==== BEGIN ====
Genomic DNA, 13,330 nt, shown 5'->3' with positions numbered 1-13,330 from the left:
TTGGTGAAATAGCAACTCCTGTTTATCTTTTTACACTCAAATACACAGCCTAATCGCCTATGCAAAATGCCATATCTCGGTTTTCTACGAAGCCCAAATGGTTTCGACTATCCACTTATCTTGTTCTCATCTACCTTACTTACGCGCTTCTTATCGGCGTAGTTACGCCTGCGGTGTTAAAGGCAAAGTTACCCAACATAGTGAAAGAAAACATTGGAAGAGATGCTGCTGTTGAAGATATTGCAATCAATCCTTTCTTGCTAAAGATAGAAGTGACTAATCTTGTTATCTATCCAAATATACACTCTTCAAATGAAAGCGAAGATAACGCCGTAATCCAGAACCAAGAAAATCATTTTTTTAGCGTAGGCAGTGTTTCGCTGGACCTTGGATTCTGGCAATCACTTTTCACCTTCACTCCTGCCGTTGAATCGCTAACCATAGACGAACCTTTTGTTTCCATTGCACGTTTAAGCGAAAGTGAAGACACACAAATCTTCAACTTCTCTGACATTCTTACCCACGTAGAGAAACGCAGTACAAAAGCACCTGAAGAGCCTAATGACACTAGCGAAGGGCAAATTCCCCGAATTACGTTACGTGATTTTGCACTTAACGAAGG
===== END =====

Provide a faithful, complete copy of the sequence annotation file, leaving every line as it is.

Genomic DNA, 13,330 nt, shown 5'->3' with positions numbered 1-13,330 from the left:
TTGGTGAAATAGCAACTCCTGTTTATCTTTTTACACTCAAATACACAGCCTAATCGCCTATGCAAAATGCCATATCTCGGTTTTCTACGAAGCCCAAATGGTTTCGACTATCCACTTATCTTGTTCTCATCTACCTTACTTACGCGCTTCTTATCGGCGTAGTTACGCCTGCGGTGTTAAAGGCAAAGTTACCCAACATAGTGAAAGAAAACATTGGAAGAGATGCTGCTGTTGAAGATATTGCAATCAATCCTTTCTTGCTAAAGATAGAAGTGACTAATCTTGTTATCTATCCAAATATACACTCTTCAAATGAAAGCGAAGATAACGCCGTAATCCAGAACCAAGAAAATCATTTTTTTAGCGTAGGCAGTGTTTCGCTGGACCTTGGATTCTGGCAATCACTTTTCACCTTCACTCCTGCCGTTGAATCGCTAACCATAGACGAACCTTTTGTTTCCATTGCACGTTTAAGCGAAAGTGAAGACACACAAATCTTCAACTTCTCTGACATTCTTACCCACGTAGAGAAACGCAGTACAAAAGCACCTGAAGAGCCTAATGACACTAGCGAAGGGCAAATTCCCCGAATTACGTTACGTGATTTTGCACTTAACGAAGG